With Ohio State set to take on Rutgers this weekend, I feel compelled to be honest with you all — to ask for your empathy and understanding. This is not a proud moment, but in the interest of transparency, I must admit that I absolutely attempted to duck my LGHL duties this week. I did not want to provide these player previews, which thousands of people look forward to and enjoy immensely. Hand up, that’s on me for acting selfishly. Here are the details:
I had built up years of mental scar tissue from the Chris Ash era at Rutgers. I had become physically ill – multiple times – from watching Ash’s offense(s) attempt to move ball and/or score points. Now, maybe I should have been more mentally tough. Maybe I should have sought out help, or helped myself by watching film of the polar opposite: Nebraska’s mid-90’s option attack, the Leinart/Bush USC juggernaut, or even the Joe Burrow-led LSU offense.
But I didn’t think I had it in me, so I asked my editors if I could preview a couch cushion instead of an offensive player from the Scarlet Knights. They weren’t going for it. They were adamant that I put my nose to the grindstone and study the tape. So I did this for you, folks. Until my eyes were sore from scouring game footage, I performed a labor of love... I intentionally (and intently) watched the Rutgers offense.
Maybe it is my historical bias speaking, but the Scarlet Knights’ offense is simply not good. It hasn’t been for a number of years. They are off to a better start in 2022 – and scoring more points – but they hung 66 on something called Wagner, for crying out loud. And my brain cannot erase years of ineptitude. My intent is not to besmirch the players, so maybe it is something in the water. Or ghosts in the offensive coordinator’s office, I have no idea. But it is nothing new.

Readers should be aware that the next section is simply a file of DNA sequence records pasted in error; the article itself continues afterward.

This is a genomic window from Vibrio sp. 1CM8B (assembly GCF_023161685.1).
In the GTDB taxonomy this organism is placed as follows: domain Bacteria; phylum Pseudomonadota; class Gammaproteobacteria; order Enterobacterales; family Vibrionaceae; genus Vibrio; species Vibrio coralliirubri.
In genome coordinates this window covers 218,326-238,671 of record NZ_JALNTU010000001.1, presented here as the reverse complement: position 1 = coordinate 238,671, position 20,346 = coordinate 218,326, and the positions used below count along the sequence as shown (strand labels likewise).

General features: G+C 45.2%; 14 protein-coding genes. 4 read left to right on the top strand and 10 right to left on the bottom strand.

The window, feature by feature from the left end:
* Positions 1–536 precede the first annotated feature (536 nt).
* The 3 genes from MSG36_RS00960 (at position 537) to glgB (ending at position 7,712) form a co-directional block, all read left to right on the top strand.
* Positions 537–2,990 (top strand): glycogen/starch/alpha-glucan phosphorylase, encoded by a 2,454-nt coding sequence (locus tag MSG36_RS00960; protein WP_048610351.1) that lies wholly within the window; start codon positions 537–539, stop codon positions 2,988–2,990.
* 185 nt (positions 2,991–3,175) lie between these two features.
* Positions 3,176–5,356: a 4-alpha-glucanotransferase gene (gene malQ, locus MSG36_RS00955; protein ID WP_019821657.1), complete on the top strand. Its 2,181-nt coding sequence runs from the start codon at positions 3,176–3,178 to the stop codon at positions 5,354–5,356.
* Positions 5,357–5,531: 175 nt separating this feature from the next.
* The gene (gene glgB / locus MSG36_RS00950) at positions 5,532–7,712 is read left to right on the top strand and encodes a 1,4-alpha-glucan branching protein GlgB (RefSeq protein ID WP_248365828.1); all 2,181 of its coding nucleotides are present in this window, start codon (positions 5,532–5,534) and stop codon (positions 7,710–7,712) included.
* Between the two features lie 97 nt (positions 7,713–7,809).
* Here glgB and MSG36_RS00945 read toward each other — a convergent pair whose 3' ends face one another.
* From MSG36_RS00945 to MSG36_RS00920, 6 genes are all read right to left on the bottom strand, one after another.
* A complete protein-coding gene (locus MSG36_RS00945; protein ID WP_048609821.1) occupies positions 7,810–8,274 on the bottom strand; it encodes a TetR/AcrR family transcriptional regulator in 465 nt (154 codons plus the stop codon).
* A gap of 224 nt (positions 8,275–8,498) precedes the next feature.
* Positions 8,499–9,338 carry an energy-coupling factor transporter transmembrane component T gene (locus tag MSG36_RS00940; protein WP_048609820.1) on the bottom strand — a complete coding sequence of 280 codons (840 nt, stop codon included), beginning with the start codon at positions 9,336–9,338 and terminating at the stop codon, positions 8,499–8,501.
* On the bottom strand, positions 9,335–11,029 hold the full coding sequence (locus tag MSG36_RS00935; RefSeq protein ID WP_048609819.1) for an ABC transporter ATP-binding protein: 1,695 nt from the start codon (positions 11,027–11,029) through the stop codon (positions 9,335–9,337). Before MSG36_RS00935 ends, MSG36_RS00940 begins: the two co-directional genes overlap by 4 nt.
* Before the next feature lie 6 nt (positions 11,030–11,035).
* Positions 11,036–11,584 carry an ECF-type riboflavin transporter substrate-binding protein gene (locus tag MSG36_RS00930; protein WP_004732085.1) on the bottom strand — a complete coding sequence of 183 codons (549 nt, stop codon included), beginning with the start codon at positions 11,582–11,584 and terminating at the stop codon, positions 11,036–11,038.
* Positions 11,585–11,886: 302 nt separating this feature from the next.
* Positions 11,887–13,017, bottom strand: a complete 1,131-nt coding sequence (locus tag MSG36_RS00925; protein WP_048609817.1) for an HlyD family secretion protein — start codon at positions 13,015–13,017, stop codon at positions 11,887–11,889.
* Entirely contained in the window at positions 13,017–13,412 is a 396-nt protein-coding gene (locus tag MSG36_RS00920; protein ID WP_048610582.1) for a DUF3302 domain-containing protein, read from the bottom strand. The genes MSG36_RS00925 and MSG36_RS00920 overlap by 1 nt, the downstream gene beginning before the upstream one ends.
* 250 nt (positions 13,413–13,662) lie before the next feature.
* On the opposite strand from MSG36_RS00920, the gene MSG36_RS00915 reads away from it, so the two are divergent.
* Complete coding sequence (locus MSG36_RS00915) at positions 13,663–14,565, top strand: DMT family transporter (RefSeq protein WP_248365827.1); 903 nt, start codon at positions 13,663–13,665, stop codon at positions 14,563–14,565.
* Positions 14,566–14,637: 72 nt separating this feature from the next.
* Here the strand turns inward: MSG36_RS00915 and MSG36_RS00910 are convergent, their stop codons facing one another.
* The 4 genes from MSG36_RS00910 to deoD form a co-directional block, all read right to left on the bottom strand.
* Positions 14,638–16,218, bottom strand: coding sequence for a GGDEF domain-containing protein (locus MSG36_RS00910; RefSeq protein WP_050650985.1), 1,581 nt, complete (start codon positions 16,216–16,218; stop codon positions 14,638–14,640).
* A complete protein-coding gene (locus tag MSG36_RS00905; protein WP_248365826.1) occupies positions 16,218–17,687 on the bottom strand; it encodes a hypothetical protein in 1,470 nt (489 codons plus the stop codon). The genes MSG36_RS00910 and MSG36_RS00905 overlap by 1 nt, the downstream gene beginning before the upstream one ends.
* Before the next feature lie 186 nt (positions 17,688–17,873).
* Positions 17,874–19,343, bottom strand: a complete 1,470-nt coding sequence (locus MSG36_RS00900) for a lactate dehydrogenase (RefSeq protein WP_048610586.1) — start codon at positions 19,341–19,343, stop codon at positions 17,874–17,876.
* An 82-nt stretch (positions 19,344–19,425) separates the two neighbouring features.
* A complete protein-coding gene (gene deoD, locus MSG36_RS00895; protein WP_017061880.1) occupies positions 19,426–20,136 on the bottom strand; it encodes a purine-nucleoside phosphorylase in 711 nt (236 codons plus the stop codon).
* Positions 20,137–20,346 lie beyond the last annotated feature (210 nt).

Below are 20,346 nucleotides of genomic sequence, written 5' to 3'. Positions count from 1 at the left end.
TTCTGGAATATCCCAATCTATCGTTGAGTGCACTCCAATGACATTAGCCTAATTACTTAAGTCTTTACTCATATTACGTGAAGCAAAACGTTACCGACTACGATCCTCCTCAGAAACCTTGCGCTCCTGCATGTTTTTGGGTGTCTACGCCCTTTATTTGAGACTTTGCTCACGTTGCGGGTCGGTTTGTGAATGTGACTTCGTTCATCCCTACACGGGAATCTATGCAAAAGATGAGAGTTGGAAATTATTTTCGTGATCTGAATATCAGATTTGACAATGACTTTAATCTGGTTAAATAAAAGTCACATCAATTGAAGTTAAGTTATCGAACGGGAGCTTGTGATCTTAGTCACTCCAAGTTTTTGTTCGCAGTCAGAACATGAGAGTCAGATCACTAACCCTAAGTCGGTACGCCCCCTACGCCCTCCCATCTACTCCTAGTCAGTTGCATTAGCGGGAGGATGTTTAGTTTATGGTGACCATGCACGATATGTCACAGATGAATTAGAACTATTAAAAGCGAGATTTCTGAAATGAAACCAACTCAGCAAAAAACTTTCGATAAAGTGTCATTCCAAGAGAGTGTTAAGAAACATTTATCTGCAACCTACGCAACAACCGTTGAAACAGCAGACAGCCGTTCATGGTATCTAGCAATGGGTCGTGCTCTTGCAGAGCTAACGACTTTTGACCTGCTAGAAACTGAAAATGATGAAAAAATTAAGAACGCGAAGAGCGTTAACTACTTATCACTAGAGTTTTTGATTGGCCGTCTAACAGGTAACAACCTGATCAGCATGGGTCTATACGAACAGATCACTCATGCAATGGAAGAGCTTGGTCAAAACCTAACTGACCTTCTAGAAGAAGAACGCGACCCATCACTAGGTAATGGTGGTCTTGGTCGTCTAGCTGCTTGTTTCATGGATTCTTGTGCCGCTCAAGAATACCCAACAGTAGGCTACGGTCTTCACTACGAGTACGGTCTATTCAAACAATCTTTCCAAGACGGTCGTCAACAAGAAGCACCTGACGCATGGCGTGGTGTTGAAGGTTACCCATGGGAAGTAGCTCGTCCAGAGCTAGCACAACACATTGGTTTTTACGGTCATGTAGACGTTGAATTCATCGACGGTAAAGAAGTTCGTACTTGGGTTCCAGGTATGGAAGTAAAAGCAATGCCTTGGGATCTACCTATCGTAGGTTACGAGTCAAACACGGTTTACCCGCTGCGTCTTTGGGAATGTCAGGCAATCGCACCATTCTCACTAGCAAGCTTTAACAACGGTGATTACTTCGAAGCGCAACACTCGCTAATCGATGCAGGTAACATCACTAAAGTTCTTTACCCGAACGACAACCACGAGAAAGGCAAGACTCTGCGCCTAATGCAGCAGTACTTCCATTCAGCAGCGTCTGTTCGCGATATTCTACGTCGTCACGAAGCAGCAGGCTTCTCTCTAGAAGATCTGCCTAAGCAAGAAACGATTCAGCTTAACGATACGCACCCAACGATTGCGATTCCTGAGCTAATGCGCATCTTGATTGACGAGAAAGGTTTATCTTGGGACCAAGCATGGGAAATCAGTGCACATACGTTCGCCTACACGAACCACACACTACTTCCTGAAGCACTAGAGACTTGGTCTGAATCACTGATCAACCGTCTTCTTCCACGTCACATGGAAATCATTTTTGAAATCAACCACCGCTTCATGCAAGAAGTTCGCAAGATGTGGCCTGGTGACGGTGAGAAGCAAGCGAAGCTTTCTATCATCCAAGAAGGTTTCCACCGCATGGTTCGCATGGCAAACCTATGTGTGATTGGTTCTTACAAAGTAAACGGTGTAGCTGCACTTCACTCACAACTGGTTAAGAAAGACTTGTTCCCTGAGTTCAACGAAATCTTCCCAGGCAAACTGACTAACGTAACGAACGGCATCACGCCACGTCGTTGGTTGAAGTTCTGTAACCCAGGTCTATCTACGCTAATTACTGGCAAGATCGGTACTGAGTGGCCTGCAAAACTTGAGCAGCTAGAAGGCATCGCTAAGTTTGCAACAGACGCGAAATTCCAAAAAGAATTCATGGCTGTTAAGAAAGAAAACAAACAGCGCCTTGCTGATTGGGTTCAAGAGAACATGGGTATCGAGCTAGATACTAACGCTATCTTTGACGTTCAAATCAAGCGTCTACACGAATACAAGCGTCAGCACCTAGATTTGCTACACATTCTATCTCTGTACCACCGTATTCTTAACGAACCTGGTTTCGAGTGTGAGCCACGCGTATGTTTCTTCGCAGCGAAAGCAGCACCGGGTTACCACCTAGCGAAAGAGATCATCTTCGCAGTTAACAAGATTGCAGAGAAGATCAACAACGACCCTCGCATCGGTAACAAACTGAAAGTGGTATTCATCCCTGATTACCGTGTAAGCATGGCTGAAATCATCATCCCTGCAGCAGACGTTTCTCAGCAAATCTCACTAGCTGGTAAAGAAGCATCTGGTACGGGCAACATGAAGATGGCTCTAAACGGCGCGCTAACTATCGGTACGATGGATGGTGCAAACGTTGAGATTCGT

Since 2010 (because I did not want to go back any further), Rutgers has had one (!) top-70 scoring offense. One. And it’s not like finishing inside the top-70 is some badge of honor. It means you are average in college football, at best. Their offensive performance only got worse under Ash, to the point where it completely cratered and became one of the worst in FBS. From 2016-2021, the Scarlet Knights averaged 15.7, 18.0, 13.5, 13.2, 26.7, and 19.7 points per game, respectively. Out of approximately 130 teams, they finished outside the top-120 in all but one of those years (No. 120 on the nose in 2021)! It takes time to shake off that stench, and the team is making minimal gains thus far in 2022.
Rutgers is averaging 28.5 PPG through four weeks, propelled by a reasonably strong rushing attack. But again, let’s remember that Wagner and Temple were on the schedule. Running back Kyle Monangai leads the team in both carries and yards, but has been the least efficient (3.7 yards per carry). He is complemented by Samuel Brown V and Al-Shadee Salaam, two backs who have combined for 288 yards and four touchdowns. Quarterback Gavin Wimsatt and do-it-all tight end Johnny Langan (Rutgers’ version of Taysom Hill) also chip in on the ground game, as does the player I have chosen to feature this week. His name is Aron Cruickshank – a wide receiver by trade – and he is this week’s unconventional Offensive Player to Watch.
Cruickshank’s name might sound familiar to Ohio State fans, due to his long career and consistent presence in the Big Ten. He has been in the conference since 2018, when he began his journey with the Wisconsin Badgers. The Brooklyn, N.Y. native and graduate of famed Erasmus Hall (Clive Davis, Barbra Streisand, OSU’s Curtis Samuel) has since transferred back closer to home, and become a dangerous playmaker — if and when Rutgers is able to get the ball in his hands.
Here’s Evan Simon’s touchdown pass to Aron Cruickshank, Rutgers’ first offensive touchdown since the fourth quarter of its win over Wagner: pic.twitter.com/p7xweV4WSh— Brian Fonseca (@briannnnf) September 25, 2022